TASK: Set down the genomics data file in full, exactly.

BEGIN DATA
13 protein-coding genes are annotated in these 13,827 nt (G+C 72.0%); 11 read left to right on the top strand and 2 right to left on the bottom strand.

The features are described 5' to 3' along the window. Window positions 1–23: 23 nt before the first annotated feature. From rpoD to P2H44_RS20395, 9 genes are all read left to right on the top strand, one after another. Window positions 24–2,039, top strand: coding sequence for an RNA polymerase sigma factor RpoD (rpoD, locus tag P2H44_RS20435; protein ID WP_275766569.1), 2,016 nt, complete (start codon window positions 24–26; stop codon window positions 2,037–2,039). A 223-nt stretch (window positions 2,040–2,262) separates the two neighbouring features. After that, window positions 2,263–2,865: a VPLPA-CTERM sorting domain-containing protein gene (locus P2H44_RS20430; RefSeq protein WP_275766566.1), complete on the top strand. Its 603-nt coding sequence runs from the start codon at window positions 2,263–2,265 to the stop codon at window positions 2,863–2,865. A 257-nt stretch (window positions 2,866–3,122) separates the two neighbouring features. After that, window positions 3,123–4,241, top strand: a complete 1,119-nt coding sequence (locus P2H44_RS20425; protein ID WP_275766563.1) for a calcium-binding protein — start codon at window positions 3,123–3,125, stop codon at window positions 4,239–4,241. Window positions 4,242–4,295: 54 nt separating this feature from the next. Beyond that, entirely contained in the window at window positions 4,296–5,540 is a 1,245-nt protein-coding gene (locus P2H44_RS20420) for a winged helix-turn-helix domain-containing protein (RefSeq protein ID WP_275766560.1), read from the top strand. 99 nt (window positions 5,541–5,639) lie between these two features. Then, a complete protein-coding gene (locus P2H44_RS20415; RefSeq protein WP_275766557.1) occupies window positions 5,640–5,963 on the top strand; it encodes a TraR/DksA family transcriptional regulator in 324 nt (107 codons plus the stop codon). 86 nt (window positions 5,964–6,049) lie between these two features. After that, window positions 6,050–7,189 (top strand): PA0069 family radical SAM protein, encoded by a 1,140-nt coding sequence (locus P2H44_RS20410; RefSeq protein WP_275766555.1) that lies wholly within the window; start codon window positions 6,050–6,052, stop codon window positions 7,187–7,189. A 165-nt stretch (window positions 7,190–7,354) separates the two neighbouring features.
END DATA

13 protein-coding genes are annotated in these 13,827 nt (G+C 72.0%); 11 read left to right on the top strand and 2 right to left on the bottom strand.

The features are described 5' to 3' along the window. Window positions 1–23: 23 nt before the first annotated feature. From rpoD to P2H44_RS20395, 9 genes are all read left to right on the top strand, one after another. Window positions 24–2,039, top strand: coding sequence for an RNA polymerase sigma factor RpoD (rpoD, locus tag P2H44_RS20435; protein ID WP_275766569.1), 2,016 nt, complete (start codon window positions 24–26; stop codon window positions 2,037–2,039). A 223-nt stretch (window positions 2,040–2,262) separates the two neighbouring features. After that, window positions 2,263–2,865: a VPLPA-CTERM sorting domain-containing protein gene (locus P2H44_RS20430; RefSeq protein WP_275766566.1), complete on the top strand. Its 603-nt coding sequence runs from the start codon at window positions 2,263–2,265 to the stop codon at window positions 2,863–2,865. A 257-nt stretch (window positions 2,866–3,122) separates the two neighbouring features. After that, window positions 3,123–4,241, top strand: a complete 1,119-nt coding sequence (locus P2H44_RS20425; protein ID WP_275766563.1) for a calcium-binding protein — start codon at window positions 3,123–3,125, stop codon at window positions 4,239–4,241. Window positions 4,242–4,295: 54 nt separating this feature from the next. Beyond that, entirely contained in the window at window positions 4,296–5,540 is a 1,245-nt protein-coding gene (locus P2H44_RS20420) for a winged helix-turn-helix domain-containing protein (RefSeq protein ID WP_275766560.1), read from the top strand. 99 nt (window positions 5,541–5,639) lie between these two features. Then, a complete protein-coding gene (locus P2H44_RS20415; RefSeq protein WP_275766557.1) occupies window positions 5,640–5,963 on the top strand; it encodes a TraR/DksA family transcriptional regulator in 324 nt (107 codons plus the stop codon). 86 nt (window positions 5,964–6,049) lie between these two features. After that, window positions 6,050–7,189 (top strand): PA0069 family radical SAM protein, encoded by a 1,140-nt coding sequence (locus P2H44_RS20410; RefSeq protein WP_275766555.1) that lies wholly within the window; start codon window positions 6,050–6,052, stop codon window positions 7,187–7,189. A 165-nt stretch (window positions 7,190–7,354) separates the two neighbouring features.